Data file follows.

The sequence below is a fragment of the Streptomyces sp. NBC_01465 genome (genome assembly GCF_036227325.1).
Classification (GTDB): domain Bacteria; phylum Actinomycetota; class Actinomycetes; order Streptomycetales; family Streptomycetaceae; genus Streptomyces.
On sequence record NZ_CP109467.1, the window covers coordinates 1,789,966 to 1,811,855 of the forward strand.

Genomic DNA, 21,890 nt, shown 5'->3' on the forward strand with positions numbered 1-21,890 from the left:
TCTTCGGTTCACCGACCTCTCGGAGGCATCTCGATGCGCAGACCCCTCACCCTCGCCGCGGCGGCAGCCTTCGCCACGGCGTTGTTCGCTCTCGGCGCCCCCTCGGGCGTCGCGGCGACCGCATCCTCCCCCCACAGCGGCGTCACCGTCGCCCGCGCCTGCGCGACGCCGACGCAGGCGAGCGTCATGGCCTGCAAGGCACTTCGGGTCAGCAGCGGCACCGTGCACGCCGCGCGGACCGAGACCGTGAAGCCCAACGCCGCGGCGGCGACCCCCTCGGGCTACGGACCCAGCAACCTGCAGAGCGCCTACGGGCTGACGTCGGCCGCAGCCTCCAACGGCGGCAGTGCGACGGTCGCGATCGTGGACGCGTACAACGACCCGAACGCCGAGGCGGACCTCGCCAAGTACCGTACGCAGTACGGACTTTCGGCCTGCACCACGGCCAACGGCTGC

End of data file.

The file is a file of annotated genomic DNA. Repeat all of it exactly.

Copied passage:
The sequence below is a fragment of the Streptomyces sp. NBC_01465 genome (genome assembly GCF_036227325.1).
Classification (GTDB): domain Bacteria; phylum Actinomycetota; class Actinomycetes; order Streptomycetales; family Streptomycetaceae; genus Streptomyces.
On sequence record NZ_CP109467.1, the window covers coordinates 1,789,966 to 1,811,855 of the forward strand.

Genomic DNA, 21,890 nt, shown 5'->3' on the forward strand with positions numbered 1-21,890 from the left:
TCTTCGGTTCACCGACCTCTCGGAGGCATCTCGATGCGCAGACCCCTCACCCTCGCCGCGGCGGCAGCCTTCGCCACGGCGTTGTTCGCTCTCGGCGCCCCCTCGGGCGTCGCGGCGACCGCATCCTCCCCCCACAGCGGCGTCACCGTCGCCCGCGCCTGCGCGACGCCGACGCAGGCGAGCGTCATGGCCTGCAAGGCACTTCGGGTCAGCAGCGGCACCGTGCACGCCGCGCGGACCGAGACCGTGAAGCCCAACGCCGCGGCGGCGACCCCCTCGGGCTACGGACCCAGCAACCTGCAGAGCGCCTACGGGCTGACGTCGGCCGCAGCCTCCAACGGCGGCAGTGCGACGGTCGCGATCGTGGACGCGTACAACGACCCGAACGCCGAGGCGGACCTCGCCAAGTACCGTACGCAGTACGGACTTTCGGCCTGCACCACGGCCAACGGCTGC